The first thing you will notice when you get into an App Mode 2.0 session is a new Windows taskbar that has been modified with the Frame logo in place of the default Start button (aptly named Frame Taskbar).

This new taskbar provides a clean and intuitive interface for interacting with the applications that can be customized for your end users. The taskbar can display both applications and folders/subfolders with other nested applications in an organized way. The Frame taskbar is actually the original Windows taskbar that has been refashioned and is controlled by Frame. This is an important detail, since refactoring the Windows taskbar in this way provides administrators with the ability to customize the experience in a way that they're familiar with (more on that in a moment).

By default, the applications and folders that will show up in the Frame/Start menu are the same as the applications and folders that were set up for the Application Launchpad that this session was launched from. Every application that has been onboarded and enabled for the current Application Launchpad will appear here.

Customizing this taskbar and the Start menu icons is a pretty straightforward process. Altering the behavior of the taskbar requires staging in the Sandbox before publishing. As mentioned earlier, this taskbar is based on the original Windows taskbar and can be tuned to behave in a more desired manner.

For example, you can unlock the taskbar and auto-hide the taskbar just as you can in Windows.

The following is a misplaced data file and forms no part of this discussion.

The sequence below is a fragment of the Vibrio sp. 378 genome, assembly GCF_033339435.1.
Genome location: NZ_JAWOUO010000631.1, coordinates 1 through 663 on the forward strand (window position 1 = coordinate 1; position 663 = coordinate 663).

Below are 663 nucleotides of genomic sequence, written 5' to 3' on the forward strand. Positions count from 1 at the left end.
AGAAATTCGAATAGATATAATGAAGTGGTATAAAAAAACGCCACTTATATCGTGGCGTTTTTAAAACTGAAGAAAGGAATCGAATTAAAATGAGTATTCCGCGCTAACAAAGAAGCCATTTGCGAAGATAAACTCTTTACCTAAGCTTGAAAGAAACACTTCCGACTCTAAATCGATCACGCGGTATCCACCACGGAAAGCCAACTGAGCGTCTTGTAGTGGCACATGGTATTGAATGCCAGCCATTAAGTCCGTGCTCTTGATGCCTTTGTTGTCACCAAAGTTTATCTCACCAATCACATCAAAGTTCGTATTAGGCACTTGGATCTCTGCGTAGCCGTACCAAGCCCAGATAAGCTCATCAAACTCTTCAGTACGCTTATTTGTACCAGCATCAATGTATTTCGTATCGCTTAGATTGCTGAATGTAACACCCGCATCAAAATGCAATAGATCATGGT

You can also place the taskbar on the left, right, or top of the screen (Also shown in the image above).


To improve and streamline the experience, Frame taskbar disables notifications, pinned applications, and the system tray. Customizing these particular features will not transfer through a publish.

After you’ve configured the behavior to your liking in the Sandbox, you can publish the Sandbox and test the results, either in your test or production pools.

Customizing the Start menu

While customizing the Frame taskbar is a pre-publish process, you now also have the ability to modify the Start menu applications and folders on the fly. We call this process “overriding” as you can completely override the default layout of the Start menu. This means that applications can be added, removed, and modified either in a pre-session Frame Guest Agent (FGA) script, or even while the session is running. This allows for application layering/virtualization to serve applications after a session has already started (possibly based off of policy).

There are many other cool things you can do with overriding the default layout and applications list for the Start menu of the Frame taskbar, but that will be covered in part 2 of this series.

Stay tuned!

In conclusion, Frame's newly refreshed Application Mode, dubbed "App Mode 2.0," puts focus on customization by offering a dynamic and intuitive interface that is geared towards enhancing the user's in-session experience. While the static nature of Launchpads still serves as the essential entry point into the Frame platform, the new Application Mode brings flexibility and customization to the forefront.

In part 2 of this series, we will explore further customization of the end-user session experience by covering the possibility of overriding default layouts and application lists for the Frame taskbar. Stay tuned and keep up to date with the latest blog posts from Frame to make sure you don’t miss part 2 of this series!

Interested in other Admin API blog posts? Click here!

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Justin Emilio

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Justin Emilio
Justin Emilio is a Senior Solutions Architect with Frame.